Skip to main content

tv   Beyond 100 Days  BBC News  July 16, 2019 7:00pm-8:01pm BST

7:00 pm
you're watching beyond 100 days. 50 years ago, america shot for the moon — it was a triumph of technology and a feat of politics. the us flag planted on the moon became a defining image of the cold war. five, four, three, two, one, all engines running. with those famous words the voyage began, changing our understanding of space and our lives back on earth. we are live in cape canaveral where that historic launch took place, hearing just what it was like to be on board.
7:01 pm
democrats prepare a resolution condemning donald trump's racist attacks of four members of congress. republicans will have to decide how to vote. also on the programme: germany's defence minister, ursula von der leyen has been confirmed as the new european commission president. and the medical team from great ormond street hospital in london who have separated, with some extraordinary skill, the conjoined twins marwa and safa, we will speak to one of the surgeons. hello and welcome. i'm katty kay in washington, and christian fraser is in london. on this day 50 years ago, three men got into a rocket with no idea if they would ever return to earth. neil armstrong, buzz aldrin and michael collins were the trio tasked with humanity's inaugural flight to the moon. they were americans, but the whole
7:02 pm
world watched with amazement. five, four, three, two, one, zero, all engines running, liftoff, we have a liftoff, 33 minutes past the hour, left off of apollo 11! four days after liftoff, and 240,000 miles later, the eagle begins its descent to the moon. but then, an alarm sounds, and with just minutes to go until the landing, the computer crashes. neil armstrong has to take manual control to land the space craft safely. and then those famous words. that's one small step for man. 0ne giant leap for mankind. half a century on, the apollo programme is probably still humankind's single greatest technological achievement. jane o'brien is at the kennedy space center at cape canaveral, where the historic launch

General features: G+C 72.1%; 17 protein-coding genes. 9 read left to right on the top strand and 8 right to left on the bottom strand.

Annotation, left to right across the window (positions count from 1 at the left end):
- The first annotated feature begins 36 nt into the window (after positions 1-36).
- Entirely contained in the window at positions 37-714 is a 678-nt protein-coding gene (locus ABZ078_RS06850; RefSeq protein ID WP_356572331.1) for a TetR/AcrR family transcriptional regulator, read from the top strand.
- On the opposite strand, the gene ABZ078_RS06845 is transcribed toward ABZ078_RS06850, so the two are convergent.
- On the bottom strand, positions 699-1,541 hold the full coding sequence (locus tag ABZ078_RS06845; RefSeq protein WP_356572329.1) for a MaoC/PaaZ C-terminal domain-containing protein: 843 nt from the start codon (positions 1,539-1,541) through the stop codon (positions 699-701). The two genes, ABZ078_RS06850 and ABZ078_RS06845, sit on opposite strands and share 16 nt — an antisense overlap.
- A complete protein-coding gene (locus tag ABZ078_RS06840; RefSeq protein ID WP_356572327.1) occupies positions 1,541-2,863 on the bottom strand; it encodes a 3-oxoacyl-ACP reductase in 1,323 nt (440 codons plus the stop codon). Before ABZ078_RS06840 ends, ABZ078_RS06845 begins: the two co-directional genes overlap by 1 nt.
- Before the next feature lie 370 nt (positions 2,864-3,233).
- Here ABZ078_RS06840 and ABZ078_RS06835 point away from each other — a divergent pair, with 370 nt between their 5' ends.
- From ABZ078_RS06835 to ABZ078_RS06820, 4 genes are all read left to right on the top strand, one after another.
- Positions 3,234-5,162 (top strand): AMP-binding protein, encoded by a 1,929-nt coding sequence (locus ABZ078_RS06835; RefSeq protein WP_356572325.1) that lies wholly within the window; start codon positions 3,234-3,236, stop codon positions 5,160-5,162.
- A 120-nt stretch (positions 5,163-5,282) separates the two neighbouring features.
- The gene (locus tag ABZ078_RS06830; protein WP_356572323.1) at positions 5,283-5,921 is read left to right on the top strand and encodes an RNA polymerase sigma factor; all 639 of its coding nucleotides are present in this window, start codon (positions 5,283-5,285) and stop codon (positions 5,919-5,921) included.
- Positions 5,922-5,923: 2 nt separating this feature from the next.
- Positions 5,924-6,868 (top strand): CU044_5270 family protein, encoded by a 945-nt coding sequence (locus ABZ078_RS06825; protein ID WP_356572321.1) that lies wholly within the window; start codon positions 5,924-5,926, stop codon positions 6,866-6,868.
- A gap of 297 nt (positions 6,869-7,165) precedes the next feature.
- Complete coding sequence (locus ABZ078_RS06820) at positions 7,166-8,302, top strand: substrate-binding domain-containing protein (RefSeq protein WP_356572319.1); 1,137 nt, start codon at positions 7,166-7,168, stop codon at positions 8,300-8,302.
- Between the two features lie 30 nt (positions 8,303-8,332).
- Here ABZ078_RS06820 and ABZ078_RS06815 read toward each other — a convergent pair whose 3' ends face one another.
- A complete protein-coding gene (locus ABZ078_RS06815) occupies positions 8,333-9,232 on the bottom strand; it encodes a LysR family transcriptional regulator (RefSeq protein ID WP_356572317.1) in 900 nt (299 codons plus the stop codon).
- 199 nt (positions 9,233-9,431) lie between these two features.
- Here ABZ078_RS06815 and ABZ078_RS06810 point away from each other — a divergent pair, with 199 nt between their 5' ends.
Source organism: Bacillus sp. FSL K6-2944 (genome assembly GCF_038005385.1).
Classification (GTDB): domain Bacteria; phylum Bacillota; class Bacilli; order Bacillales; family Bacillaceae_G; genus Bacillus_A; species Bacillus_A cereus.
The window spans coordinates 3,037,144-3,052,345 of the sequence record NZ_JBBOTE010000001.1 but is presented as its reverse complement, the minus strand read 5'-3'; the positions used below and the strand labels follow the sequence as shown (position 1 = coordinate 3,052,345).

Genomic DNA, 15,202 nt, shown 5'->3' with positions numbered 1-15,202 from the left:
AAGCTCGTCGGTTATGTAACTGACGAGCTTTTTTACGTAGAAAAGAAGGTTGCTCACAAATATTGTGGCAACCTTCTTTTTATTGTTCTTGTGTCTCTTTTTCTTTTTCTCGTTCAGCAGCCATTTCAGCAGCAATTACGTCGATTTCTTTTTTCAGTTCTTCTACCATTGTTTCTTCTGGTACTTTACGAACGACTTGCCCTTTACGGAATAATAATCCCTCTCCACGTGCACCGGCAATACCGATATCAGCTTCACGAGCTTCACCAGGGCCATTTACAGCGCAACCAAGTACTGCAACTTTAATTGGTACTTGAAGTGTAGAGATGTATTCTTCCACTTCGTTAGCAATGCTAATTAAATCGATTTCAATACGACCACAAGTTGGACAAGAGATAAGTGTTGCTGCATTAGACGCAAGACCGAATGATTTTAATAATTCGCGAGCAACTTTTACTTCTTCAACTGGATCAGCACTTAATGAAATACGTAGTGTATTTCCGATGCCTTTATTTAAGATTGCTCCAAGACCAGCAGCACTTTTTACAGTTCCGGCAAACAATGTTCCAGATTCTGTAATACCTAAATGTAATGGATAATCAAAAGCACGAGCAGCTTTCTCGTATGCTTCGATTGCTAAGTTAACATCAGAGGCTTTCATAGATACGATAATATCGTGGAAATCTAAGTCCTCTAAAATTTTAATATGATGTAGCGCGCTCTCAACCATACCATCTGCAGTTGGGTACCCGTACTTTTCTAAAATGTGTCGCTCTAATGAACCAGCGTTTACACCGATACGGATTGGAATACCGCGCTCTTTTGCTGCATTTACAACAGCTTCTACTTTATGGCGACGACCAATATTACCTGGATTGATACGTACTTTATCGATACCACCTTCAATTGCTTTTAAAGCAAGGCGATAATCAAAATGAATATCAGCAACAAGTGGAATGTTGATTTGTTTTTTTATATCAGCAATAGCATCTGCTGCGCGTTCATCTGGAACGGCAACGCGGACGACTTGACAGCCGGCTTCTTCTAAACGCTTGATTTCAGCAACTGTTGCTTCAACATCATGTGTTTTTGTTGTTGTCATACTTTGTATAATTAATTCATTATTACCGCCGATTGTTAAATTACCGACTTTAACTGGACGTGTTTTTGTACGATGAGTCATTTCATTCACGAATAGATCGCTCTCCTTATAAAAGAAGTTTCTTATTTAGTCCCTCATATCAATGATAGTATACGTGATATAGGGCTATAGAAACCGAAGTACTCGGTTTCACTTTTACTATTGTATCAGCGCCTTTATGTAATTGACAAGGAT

7:03 pm
took place. we have been talking about the astronauts, but really, anyway, the hero of the day is the space shuttle itself, isn't it? i am so glad you said that, because it is all about the saturn v rocket, one of which is right behind me, this is the closest i have ever been to something this big that flies through the air, and as you can see, it is vast, actually taller than the statue of liberty. when it is full of fuel, it weighs 8.2 million pounds, and a top speed it flies at seven miles per second. now, if that doesn't blow your mind, look at this over there, united states logo is on the capsule, the module that the astronauts sat on when the powerful rocket was blasting off from the earth. when you hear michael conlan say that, you hear michael conlan say that, you know, he was slightly worried about the second stage detachment,
7:04 pm
you can see why. that is tiny, they we re you can see why. that is tiny, they were so vulnerable, it was so fragile, the bravery of those men blows my mind, what must it have been like? and i was listening today to michael collins, who said it was like a nervous novice driving a heavy goods vehicle down a narrow alley, at every stage in this journey, something could have gone wrong. well, absolutely, because of because this was by definition the first time that anyone had tried to put men on the moon, and i have also been talking to people who witnessed it. they have come back here today, some of them, to relive that moment 50 yea rs some of them, to relive that moment 50 years ago. the closest they could get was three and a half miles away, because although it was most dangerous on board, you couldn't get any closer because the shock wave of the engines going off would have
7:05 pm
killed you. most people who witnessed the take—off were three and a half miles back from the launch site, it was only engineers and essential staff, presumably protective clothing, who were allowed that close. what a day to be here, where it actually happened, 50 yea rs here, where it actually happened, 50 years ago. 0k, jane o'brien in cape canaveral, pretty good day to be there! one of the surviving crew members, michael collins, said his mission was one of the most significant moments of the 20th century. as you ascend very slowly and majestically, inside it is a different situation, you are figgfing different situation, you are jiggling left and right, and you are not quite sure whether they are as big or small as they should be, or how much closer they are going to put you to the umbilical tower, which you very much do not want to hit right at that moment. so it is a totally different feeling at
7:06 pm